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Functional Analysis and Allocation. Wally Tubell and David Swinney Defense Acquisition University March 4, 2009. Functional Analysis and Allocation (FA/A). Describe FA/A Distinguish between functional analysis, functional allocation , and functional architecture

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functional analysis and allocation

Functional Analysis and Allocation

Wally Tubell and David SwinneyDefense Acquisition University

March 4, 2009

functional analysis and allocation fa a
Functional Analysis and Allocation (FA/A)
  • Describe FA/A
  • Distinguish between functional analysis, functional allocation, and functional architecture
  • Introduce basic tools of FA/A
systems engineering process
Systems Engineering Process

PROCESS INPUT

Systems Analysis

and Control

Requirements

Analysis

(Balance)

Requirements

Loop

Functional Analysis/

Allocation

Design

Verification

Loop

Loop

Synthesis

PROCESS OUTPUT

systems engineering process1
Systems Engineering Process

PROCESS INPUT

TechnicalManagementProcesses

Systems Analysis

and Control

Requirements Development

Requirements

Loop

Logical Analysis

Design

Verification

Loop

Loop

Design Solution

PROCESS OUTPUT

fa a definition
FA/A Definition
  • Examination of a function to identify all sub-functions necessary to accomplish that function
  • Identification of functional relationships and interfaces
  • Capturing functional relationships in a Functional Architecture
fa a main tasks
FA/A Main Tasks
  • Analyze Functions
  • Provide functional descriptions
  • Allocate performance
  • Establish technical architecture
functional analysis allocation
Functional Analysis/Allocation
  • Decompose higher functions
  • Develop functional descriptions
  • Allocate performance from higher to lower functions
  • Perform Technical Architecture analysis

What must the system do?

To what extent must the function perform?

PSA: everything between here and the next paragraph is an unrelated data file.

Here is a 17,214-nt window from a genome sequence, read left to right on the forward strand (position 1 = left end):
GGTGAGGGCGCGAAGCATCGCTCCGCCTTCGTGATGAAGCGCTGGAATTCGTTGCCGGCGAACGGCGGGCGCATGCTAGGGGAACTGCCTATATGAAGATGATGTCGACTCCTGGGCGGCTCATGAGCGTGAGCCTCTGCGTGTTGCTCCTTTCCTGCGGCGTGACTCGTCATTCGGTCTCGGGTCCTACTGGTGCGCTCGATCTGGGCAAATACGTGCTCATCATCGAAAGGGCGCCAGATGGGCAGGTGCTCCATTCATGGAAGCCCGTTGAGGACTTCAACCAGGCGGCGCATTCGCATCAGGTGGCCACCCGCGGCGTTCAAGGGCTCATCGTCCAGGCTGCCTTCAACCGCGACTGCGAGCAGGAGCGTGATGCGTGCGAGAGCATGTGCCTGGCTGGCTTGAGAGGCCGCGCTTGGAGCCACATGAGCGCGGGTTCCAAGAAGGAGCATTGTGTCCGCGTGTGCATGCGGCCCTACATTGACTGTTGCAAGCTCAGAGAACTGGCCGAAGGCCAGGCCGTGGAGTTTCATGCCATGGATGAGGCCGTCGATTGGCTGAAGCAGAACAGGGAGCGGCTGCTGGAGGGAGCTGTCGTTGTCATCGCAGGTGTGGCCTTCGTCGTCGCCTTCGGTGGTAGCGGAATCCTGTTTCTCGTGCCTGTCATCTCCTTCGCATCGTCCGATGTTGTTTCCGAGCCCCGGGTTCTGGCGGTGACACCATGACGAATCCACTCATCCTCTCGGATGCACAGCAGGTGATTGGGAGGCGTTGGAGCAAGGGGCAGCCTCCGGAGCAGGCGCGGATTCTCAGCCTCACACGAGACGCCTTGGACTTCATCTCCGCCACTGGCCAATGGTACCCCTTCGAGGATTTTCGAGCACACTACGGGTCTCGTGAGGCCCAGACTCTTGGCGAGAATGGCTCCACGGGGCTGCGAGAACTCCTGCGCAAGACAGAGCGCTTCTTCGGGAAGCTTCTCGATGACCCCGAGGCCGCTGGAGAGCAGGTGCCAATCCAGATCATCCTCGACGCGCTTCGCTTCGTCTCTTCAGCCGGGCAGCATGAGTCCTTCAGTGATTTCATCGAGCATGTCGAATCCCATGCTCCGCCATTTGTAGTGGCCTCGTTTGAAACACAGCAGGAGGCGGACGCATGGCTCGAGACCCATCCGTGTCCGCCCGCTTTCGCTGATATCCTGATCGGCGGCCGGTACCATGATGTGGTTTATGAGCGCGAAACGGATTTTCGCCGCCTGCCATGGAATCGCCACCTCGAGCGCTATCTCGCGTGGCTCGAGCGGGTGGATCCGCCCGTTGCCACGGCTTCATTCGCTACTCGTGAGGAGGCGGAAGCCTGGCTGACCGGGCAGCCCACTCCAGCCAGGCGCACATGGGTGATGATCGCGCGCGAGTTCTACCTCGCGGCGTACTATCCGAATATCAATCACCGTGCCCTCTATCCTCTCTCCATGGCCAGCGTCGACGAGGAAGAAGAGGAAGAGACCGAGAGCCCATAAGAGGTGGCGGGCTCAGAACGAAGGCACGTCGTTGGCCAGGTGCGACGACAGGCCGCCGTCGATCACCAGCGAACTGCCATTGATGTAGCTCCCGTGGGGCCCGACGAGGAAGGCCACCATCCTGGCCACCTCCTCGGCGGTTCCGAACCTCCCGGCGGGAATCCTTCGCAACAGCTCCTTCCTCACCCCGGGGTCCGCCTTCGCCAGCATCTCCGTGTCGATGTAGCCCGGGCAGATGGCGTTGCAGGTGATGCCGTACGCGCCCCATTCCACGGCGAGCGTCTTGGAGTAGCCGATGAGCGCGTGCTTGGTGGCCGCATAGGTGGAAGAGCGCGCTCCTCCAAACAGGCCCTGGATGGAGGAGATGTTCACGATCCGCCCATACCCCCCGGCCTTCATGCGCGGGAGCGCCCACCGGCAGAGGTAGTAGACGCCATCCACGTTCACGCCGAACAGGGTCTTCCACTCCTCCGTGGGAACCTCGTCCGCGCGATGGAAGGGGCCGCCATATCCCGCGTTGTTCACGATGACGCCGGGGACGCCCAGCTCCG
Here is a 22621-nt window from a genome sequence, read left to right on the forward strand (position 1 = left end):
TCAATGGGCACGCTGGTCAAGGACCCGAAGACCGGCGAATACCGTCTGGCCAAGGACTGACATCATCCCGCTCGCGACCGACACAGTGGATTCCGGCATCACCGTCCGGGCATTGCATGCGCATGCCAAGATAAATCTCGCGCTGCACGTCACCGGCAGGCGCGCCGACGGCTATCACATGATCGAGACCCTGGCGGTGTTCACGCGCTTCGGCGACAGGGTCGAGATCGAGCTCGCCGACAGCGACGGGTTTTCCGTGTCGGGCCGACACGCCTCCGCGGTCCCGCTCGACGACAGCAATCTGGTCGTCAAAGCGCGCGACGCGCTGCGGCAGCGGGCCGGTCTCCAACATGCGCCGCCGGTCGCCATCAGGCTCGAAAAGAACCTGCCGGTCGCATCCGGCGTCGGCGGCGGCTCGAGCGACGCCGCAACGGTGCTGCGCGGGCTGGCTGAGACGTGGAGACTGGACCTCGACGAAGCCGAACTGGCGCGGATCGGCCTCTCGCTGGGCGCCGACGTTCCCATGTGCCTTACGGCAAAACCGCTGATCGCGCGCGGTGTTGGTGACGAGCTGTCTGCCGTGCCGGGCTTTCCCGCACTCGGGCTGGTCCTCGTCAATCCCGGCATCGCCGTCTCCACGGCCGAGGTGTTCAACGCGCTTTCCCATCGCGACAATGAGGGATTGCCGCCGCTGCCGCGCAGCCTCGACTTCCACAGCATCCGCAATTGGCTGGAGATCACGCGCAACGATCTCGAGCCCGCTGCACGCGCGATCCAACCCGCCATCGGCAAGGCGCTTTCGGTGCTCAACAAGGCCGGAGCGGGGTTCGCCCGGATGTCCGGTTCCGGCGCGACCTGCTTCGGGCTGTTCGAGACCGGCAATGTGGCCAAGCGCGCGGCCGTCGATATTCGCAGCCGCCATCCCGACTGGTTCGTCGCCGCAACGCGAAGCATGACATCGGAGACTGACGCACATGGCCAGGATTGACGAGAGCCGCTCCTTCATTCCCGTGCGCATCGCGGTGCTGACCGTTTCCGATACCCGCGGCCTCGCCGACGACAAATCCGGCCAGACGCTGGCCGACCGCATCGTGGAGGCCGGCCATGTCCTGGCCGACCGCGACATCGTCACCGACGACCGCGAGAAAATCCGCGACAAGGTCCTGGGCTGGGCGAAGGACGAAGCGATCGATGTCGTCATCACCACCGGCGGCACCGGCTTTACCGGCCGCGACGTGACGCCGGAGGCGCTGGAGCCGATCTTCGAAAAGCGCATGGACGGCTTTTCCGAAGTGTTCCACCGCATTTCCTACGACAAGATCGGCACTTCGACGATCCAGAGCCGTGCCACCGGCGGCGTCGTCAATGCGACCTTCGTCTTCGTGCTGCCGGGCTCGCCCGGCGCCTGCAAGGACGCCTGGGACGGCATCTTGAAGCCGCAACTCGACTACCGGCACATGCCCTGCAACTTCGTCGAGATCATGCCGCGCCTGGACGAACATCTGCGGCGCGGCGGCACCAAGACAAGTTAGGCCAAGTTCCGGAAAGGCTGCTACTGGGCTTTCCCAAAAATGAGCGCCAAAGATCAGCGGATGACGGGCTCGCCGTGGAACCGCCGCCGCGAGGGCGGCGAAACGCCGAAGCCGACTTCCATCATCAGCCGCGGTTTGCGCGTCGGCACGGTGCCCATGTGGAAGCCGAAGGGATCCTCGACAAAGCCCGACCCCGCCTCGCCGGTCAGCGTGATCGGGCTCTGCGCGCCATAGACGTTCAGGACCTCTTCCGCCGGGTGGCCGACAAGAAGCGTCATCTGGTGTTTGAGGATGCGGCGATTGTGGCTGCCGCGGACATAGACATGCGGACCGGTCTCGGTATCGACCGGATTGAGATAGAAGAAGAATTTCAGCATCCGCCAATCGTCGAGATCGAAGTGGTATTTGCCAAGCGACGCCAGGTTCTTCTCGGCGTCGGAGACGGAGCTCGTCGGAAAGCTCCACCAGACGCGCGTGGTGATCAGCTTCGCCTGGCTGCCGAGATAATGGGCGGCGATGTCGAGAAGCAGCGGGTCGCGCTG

Identification of standards and interface specifications.

marine troop transport requirement
Marine Troop Transport Requirement
  • The Marine Corps has a requirement to transport troops in squad level units a distance of 50 km within 90 minutes. The troops must be combat-ready and able to travel over land ranging from desert to arctic terrain.
  • Throughout the trip, the vehicle must be able to communicate with headquarters, and the internal vehicle temperature must be maintained between 60° and 80°F.
stakeholder requirements definition
Stakeholder Requirements Definition
  • Whatis the system supposed to do?
  • Wherewill the products of the system be used?
  • Under whatconditionswill the products be used?
  • Howoften?How long?
  • Whowill use the products of the system?
requirements analysis marine troop transport
Requirements Analysis: Marine Troop Transport
  • Transport personnel
  • Squad level units
  • 50 km
  • 90 minutes
  • Combat gear
  • Traverse sand, ice, and snow
  • Communication with HQ
  • 60º-80º F

Questions

  • How many troops in a squad?
  • How much equipment/gear?
  • Out and back or one-way trip?
  • Day and night? Weather?
  • Who will operate transporter?
functional analysis logical analysis
Functional Analysis (Logical Analysis)
  • Analyzefunctions
  • Decompose higher level functions to lower level functions
  • Allocateperformance requirements to the functions

This step answers

the question: “HOW?”

using “Action Verbs”

functional analysis marine troop transport
Functional Analysis: Marine Troop Transport

Which action verbs describe the requirements?

functional analysis marine troop transport1
Functional Analysis: Marine Troop Transport

COMMUNICATE

CONTROL TEMP

TRANSPORT

functional analysis marine troop transport2
Functional Analysis: Marine Troop Transport

COMMUNICATE

CONTROL TEMP

TRANSPORT

What ‘sub’ functions make up the